The Hendersons aren't alone. Three major players in the individual insurance market, including UICI, have racked up an inordinate number of complaints for their size. In addition to UICI, Golden Rule Insurance and American Medical Security have been hit with a barrage of state investigations. In fact, since 1995, MEGA and the other main unit of UICI, Mid-West National Life Insurance Co., have been the subject of 14 investigations by state insurance officials, according to data provided by the National Association of Insurance Commissioners (NAIC).

The investigations, though, haven't fazed investors, including Blackstone Group, which on Sept. 15 bought UICI for $1.7 billion. With their often hefty margins and growing profits, smaller companies that offer individual insurance are in demand. The Blackstone deal follows the purchase last December of American Medical Security by PacifiCare Health Systems (PHS ) in Cypress, Calif., and UnitedHealth Group's (UNH ) deal for Golden Rule in 2003. The new parents are making progress cleaning up these companies, but some question whether they will finish the job. Warns California Insurance Commissioner John Garamendi: "They damn well better."

As a nation, we are barreling headfirst into a healthcare catastrophe of unimaginable proportions. There remains only one viable solution, a universal, single payer sytem which guarantees coverage to all Americans and removes the criminal element (for-profit insurance companies) from the equation.

As employers stop offering health insurance benefits because the premiums costs are skyrocketing, these essentially worthless individual polices will ensnare more and more Americans.

The individual health insurance market is poised to boom. With 45 million people uninsured and penny-pinching companies cutting back, more Americans are being forced to get their own protection. The number of people buying health insurance on their own jumped by 900,000, to 17 million from 2000 to 2003 -- the latest year for which data are available -- according to Mathematica Policy Research Inc. Meanwhile, employment-based coverage fell by 5.2 million, to 159.2 million.

Think of it this way. The American people have been tossed overboard by the government and forced to swim unprotected in shark-infested waters.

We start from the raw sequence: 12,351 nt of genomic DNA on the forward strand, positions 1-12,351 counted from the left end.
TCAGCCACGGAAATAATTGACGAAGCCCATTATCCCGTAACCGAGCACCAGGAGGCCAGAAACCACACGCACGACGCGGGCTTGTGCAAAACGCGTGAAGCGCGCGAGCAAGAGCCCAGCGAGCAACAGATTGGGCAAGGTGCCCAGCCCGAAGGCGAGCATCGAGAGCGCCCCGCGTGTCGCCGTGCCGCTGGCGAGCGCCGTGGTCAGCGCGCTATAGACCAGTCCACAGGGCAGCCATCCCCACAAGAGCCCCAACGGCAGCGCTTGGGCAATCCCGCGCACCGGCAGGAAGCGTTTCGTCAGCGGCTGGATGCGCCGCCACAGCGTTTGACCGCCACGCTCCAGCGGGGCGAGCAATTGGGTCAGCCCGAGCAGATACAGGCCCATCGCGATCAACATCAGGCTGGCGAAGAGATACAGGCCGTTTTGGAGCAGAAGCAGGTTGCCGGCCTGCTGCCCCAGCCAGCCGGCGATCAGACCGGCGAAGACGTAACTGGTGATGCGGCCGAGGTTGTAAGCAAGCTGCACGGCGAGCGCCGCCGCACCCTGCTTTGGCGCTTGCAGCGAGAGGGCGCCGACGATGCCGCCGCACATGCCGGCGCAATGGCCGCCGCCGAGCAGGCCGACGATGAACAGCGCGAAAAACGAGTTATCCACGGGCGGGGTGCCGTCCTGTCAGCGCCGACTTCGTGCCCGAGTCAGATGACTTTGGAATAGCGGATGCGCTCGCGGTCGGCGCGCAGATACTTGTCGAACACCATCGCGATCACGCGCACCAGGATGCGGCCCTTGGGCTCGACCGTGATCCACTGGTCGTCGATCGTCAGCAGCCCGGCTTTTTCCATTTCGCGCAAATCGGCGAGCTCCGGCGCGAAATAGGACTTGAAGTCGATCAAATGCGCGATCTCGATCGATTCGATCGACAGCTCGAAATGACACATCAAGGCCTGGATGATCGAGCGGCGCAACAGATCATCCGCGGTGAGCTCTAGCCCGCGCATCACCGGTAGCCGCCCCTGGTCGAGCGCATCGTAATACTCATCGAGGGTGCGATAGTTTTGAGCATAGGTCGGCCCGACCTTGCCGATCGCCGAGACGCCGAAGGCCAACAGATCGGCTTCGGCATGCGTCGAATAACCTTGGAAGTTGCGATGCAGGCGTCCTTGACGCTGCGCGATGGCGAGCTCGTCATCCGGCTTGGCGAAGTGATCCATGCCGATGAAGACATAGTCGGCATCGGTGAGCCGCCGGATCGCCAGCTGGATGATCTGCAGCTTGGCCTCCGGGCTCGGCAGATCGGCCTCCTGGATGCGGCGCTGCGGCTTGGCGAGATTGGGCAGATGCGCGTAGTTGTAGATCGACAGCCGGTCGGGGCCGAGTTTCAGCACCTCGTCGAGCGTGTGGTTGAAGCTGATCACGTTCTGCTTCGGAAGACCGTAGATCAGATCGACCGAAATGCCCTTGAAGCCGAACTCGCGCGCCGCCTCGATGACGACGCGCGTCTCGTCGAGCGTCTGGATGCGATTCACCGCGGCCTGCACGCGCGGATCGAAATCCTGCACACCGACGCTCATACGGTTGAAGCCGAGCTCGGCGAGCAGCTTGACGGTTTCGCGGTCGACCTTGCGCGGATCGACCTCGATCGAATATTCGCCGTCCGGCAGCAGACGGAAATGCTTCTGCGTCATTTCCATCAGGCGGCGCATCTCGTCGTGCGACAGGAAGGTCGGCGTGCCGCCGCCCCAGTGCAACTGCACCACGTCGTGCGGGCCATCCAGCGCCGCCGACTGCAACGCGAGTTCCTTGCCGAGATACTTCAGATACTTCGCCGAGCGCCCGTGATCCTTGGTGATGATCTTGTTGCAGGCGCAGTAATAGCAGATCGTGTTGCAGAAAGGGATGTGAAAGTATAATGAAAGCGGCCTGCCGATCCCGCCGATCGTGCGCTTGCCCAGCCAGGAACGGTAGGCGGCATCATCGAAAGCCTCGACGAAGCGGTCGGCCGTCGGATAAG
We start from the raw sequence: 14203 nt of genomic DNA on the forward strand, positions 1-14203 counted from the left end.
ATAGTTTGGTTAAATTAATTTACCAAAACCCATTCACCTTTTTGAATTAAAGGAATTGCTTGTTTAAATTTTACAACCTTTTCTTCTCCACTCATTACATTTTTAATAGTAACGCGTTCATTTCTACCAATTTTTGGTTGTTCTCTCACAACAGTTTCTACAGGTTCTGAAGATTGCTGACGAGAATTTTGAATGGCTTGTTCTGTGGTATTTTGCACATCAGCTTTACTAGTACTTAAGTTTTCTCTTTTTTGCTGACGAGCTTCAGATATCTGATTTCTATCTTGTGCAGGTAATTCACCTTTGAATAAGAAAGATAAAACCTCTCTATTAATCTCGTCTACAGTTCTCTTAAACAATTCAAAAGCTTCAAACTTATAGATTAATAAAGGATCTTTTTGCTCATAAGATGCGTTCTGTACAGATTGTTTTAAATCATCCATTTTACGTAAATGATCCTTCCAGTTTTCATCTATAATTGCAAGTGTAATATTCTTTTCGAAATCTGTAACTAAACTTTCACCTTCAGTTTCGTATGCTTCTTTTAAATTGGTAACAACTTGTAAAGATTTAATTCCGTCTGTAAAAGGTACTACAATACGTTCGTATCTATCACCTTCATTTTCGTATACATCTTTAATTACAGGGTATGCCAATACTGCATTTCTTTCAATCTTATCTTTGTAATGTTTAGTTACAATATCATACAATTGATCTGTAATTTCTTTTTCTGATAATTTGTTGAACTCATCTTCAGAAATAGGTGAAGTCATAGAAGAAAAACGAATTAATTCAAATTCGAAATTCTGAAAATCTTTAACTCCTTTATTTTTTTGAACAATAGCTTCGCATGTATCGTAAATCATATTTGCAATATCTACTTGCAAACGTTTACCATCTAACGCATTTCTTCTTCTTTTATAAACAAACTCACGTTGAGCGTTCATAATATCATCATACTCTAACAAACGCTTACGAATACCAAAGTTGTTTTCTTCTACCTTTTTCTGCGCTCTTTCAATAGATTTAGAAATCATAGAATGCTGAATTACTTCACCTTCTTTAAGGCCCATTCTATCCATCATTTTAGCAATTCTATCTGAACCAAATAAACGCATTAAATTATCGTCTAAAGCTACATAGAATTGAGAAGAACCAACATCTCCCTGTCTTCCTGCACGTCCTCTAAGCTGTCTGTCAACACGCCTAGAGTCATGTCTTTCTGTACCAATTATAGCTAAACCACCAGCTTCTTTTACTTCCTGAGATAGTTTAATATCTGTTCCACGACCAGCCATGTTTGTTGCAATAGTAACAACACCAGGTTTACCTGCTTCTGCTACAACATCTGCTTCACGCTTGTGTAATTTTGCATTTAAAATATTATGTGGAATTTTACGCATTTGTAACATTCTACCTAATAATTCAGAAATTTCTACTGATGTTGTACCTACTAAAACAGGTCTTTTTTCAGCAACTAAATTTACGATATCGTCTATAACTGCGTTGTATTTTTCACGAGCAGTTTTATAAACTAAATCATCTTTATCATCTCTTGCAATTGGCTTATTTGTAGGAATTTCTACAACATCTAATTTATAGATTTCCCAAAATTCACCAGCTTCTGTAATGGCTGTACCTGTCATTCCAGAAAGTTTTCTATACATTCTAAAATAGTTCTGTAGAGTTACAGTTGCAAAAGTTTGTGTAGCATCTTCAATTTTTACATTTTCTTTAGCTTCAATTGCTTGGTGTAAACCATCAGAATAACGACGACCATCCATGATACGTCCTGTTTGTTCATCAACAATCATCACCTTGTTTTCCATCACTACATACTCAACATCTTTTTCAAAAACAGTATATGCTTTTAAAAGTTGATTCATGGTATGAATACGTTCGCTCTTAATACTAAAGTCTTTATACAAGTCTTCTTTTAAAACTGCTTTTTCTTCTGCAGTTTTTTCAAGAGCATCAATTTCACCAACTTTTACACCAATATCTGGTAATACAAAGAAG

Speaker Pelosi, Majority leader Reid, please throw us a life vest.

NycEve: Author Bio | Other Posts
Posted at 8:18 PM, Nov 13, 2006 in Civil Justice | Health Care | Health Insurance | Insurance Industry
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If you can, stay far away from this un-American, un-patriotic, Texas-based scam-operation. They are in business to harm you.

Good grief. It's ridiculous when they do it at LGF, and it's ridiculous to do it here.

Posted by: Seth | November 14, 2006 8:49 AM

What's most disturbing to me here isn't the company selling a crap product (a common problem in America today), it's the deceptiveness of the way the thing is being sold. Salesmen are answering potential customers' inquiries with deceit or outright lies. Worse yet, the National Association for the Unemployed, which pretends to be a sort of trade association which is using its position to negotiate better health insurance rates for the self-employed, is actually a wholly-owned front for Mega.

Additionally, there are a lot more people affected by Mega than most of the articles on the issue mention. Mega has a sub-division called 'Student Resources' which peddles its crap insurance policies to children and college/grad students all over the country. They're pretty much the major insurer for students... Colleges, student associations, and various trade associations all act as middlemen in offering Mega insurance policies to their student members as a benefit of enrollment.

The university where I went to law school pitched us a Mega insurance policy (and I have at least one friend who was brutalized by it when her pregnancy turned out not to be covered because it wasn't an "illness"). So did the ABA, although they also offered optional major medical coverage that patched some of the gaps in Mega's standard policies.

Of course I'm sure politicians give even less of a shit about naive college students than working class families. But this is just another vulnerable group that is being exploited by Mega, and by the schools and associations that patronize it. It's hard to say whether these groups are just too ignorant to realize how bad the coverage is, or whether they simply don't care that they are helping deceptively market bad insurance. But NASE definitely knows.

Posted by: Lindsay | November 14, 2006 10:28 AM

Truth does hurt, Seth.

Posted by: nyceve | November 14, 2006 3:33 PM

It's fascinating how this blog is so over the top that one of the authors is now bashing a Public Citizen employee for insufficient political correctness.

Posted by: Ted | November 14, 2006 6:52 PM